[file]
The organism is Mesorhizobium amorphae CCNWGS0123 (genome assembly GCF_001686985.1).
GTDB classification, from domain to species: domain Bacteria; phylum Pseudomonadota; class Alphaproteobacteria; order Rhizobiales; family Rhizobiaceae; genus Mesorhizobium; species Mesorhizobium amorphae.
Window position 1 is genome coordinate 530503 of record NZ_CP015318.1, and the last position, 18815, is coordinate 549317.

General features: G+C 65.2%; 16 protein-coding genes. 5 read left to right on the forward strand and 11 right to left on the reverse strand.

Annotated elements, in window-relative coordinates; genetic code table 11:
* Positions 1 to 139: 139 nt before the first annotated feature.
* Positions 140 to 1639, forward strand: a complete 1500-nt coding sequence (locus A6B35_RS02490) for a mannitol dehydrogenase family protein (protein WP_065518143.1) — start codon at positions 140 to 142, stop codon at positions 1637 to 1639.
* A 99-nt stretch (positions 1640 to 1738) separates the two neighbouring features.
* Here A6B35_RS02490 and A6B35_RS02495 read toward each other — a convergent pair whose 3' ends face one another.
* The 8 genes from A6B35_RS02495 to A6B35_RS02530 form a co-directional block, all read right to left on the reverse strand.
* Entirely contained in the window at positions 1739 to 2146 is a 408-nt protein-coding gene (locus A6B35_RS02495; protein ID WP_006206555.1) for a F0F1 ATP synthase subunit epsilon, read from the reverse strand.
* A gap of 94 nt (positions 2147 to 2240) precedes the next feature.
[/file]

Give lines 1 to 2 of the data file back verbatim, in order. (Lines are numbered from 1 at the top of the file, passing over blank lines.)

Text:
The organism is Mesorhizobium amorphae CCNWGS0123 (genome assembly GCF_001686985.1).
GTDB classification, from domain to species: domain Bacteria; phylum Pseudomonadota; class Alphaproteobacteria; order Rhizobiales; family Rhizobiaceae; genus Mesorhizobium; species Mesorhizobium amorphae.